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The ACCU passes on review copies of computer books to its members for them to review. The result is a large, high quality collection of book reviews by programmers, for programmers. Currently there are 1918 reviews in the database and more every month.
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Title:
Graphics Programming with Perl
Author:
Martien Verbruggen
ISBN:
1 930110 02 2
Publisher:
Manning
Pages:
303pp
Price:
£35-99
Reviewer:
Joe McCool
Subject:
perl; graphics
Appeared in:
15-1
At first sight, one would not associate Perl with graphics programming. Perl is a 'glue' language, extraordinarily useful for text processing, but it is text progressing ability that has equipped Perl so effectively for the web revolution. The web revolution in turn has demanded graphics.

When I first noticed the author's name, I was immediately excited. Anyone who has spent as much time as I have lurking around

comp.lang.perl.misc
, could not help but be excited. Martien is one of the more frequent and more articulate contributors to that forum.

Here he has written an excellent book, well written and very clear. It might have a limited readership - not many of us are motivated enough to get to grips with the internals of Gimp, GIF or JPEG file formats, but many more will be interested in the mechanics of displaying data on a simple line graph or histogram.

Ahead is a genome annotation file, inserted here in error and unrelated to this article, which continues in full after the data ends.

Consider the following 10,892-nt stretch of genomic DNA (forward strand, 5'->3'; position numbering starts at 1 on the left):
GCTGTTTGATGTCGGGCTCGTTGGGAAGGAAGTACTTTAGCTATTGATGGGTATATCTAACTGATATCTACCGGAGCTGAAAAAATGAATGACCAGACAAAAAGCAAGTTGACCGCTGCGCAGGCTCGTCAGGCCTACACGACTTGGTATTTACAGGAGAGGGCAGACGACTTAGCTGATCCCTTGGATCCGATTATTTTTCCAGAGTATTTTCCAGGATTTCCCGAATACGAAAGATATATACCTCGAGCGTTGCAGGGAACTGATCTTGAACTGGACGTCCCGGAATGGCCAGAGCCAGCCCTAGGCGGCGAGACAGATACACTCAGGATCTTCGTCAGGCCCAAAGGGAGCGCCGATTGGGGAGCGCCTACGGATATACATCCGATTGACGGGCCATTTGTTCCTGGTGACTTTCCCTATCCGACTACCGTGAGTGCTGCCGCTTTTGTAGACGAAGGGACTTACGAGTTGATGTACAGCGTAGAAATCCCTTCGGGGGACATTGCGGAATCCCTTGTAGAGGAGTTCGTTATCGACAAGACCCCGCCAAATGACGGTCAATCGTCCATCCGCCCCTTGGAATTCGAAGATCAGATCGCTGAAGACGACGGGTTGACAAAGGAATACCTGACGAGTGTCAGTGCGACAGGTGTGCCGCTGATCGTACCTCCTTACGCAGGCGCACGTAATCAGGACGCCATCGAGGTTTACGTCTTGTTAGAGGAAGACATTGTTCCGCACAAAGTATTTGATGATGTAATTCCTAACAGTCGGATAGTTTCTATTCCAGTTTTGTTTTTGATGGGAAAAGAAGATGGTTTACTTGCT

Using the example code from this text one can pull data down from the Web and display it graphically with ease. It does mean down loading a few modules from CPAN (for example PGPLOT, GD and Image::Magick), but this is relatively straightforward.

My copy lacks colour images, so some of the delicacies of shading are missing (for example water marks). Also the book's web site lacks some of the source examples - but the author assures me that his recent upload should fix this. It had been hoped to produce a full colour electronic version that could be downloaded from the web site at a price (

www.manning.com/verbruggen
), but this has proved impractical. Be warned that the electronic version available there lacks cross-links in the table of contents and index.

Highly recommended.